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The Greenhouse Effect

Introduction

A greenhouse is typically a structure with walls and a roof made chiefly out of transparent materials, such as glass, which enables plants to grow in a regulated climatic condition. The interior of the greenhouse stays warm inside all year long even through harsh winters. In the daytime, sunlight shines into the greenhouse and warms the plants and air inside. At nighttime, even though it gets colder, the greenhouse stays warm and toasty on the inside thanks to the heat trapped inside the structure from the sunlight (Climate Kids, 2020). This effect is called the greenhouse effect, and not only does it keep plants alive in the structure, it is crucial because it allows Earth to be inhabitable and not become an icy wasteland.

Photo by City Tech Photography Student Daniah Saifan at Brooklyn Botanical Gardens

 

Greenhouse Gas Effect Warming Process

On Earth, the greenhouse effect is a natural process that occurs when gases in the atmosphere trap the sun’s heat. This process makes Earth much warmer than it would be without an atmosphere. It warms the planet to its comfortable average temperature of 59 degrees Fahrenheit (15 degrees Celsius) and keeps life on earth sustainable (Denchak, 2019). Without it, Earth would be a frozen, uninhabitable place like Mars.

While 30 percent of the solar energy beamed onto Earth is reflected back into space, the remaining 70 percent passes through the atmosphere and into the Earth’s surface, where it is then absorbed by the land, oceans, atmosphere, and helps heats the planet. This heat is then radiated back into the atmosphere in the form of invisible infrared light. While some of this infrared light makes its way into space, the vast majority of it gets absorbed by the atmospheric gases, known as the greenhouse gases, and is then redirected back into the Earth’s surface causing further warming of the planet. The main greenhouse gases are comprised of water vapor, ozone, carbon dioxide, methane, and nitrous oxide. Other gases are synthetic chemicals that are emitted as a result of human activity.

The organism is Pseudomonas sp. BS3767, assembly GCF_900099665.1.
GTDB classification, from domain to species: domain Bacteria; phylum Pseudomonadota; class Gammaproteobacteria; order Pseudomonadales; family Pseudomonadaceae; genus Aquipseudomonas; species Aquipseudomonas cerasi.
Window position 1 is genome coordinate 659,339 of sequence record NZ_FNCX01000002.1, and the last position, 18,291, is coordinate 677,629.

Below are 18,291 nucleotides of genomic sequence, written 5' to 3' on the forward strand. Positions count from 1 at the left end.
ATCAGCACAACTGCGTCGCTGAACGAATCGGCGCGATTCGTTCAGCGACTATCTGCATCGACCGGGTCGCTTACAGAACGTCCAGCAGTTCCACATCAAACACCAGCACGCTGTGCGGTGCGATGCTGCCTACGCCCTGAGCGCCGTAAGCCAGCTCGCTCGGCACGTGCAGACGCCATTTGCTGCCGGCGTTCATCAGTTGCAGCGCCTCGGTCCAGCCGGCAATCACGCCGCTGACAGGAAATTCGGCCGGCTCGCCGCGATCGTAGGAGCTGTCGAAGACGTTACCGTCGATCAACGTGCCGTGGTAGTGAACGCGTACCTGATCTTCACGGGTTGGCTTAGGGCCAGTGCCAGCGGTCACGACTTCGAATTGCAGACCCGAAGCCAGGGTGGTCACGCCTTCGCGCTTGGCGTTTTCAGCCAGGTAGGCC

Gases in the Earth’s atmosphere trap and retain heat like the glass materials of a greenhouse, and are like the plants inside the greenhouse full of life thanks to the regulated climatic condition it’s in. Just as too little greenhouse gases makes Earth too cold, excessive greenhouse gas makes Earth too warm (Climate Kids, 2020). The gradual increase in the overall temperature of Earth’s atmosphere is known as global warming.

Spread of Greenhouse Gas Effect

Since the start of the Industrial Revolution and the coal-powered steam engines, human activities have vastly increased the volume of greenhouse gases emitted into the atmosphere. By burning fossil fuels like coal and oil, greenhouse gases increase the carbon dioxide input into our atmosphere, thereby changing Earth’s natural greenhouse effect.

Today’s human-caused greenhouse gas emissions are higher than ever. The concentration of greenhouse gases in the atmosphere is rising rapidly, causing the planet to heat up. Between preindustrial times and now, the Earth’s average temperature has increased to 1.8 degrees Fahrenheit (1.0 degrees Celsius). If the warming trend continues at the current state, its estimated global warming will reach 2.7 degrees Fahrenheit (1.5 degrees Celsius) above preindustrial levels between the years 2030 and 2052.

 

Conclusion

In other words, HUMANS ARE THE PROBLEM. But we may also be the solution. In order to reduce the greenhouse gas emissions, it will require significant effort at the international, national, and local levels. Ending the fossil fuel subsidies will probably be the best option to save planet Earth. However, that option doesn’t seem viable as it is.

We, the Earthlings, must reduce the fossil fuel production, consumption, and pollution by using alternate clean, renewable energy and energy-efficient technologies, and by investing in fuel-efficient and electric vehicles. For as just the emissions of synthetic greenhouse gases long ago are inducing the climate change we see now, the ongoing emission we release today will impact us and our future generations in the future.

 

References:

Greenhouse Gas Effect: Keeping the Balance. (2020, Apr 9). Climate Kids. Retrieved from https://climatekids.nasa.gov/greenhouse-effect-and-carbon-cycle/

What is the Greenhouse Gas Effect? (2020, Apr 9). Climate Kids. Retrieved from https://climatekids.nasa.gov/greenhouse-effect/

Denchak, M. (2016, June 16) Greenhouse Gas Effect 101. NRDC. Retrieved from 101https://www.nrdc.org/stories/greenhouse-effect-101

 

 

 

 

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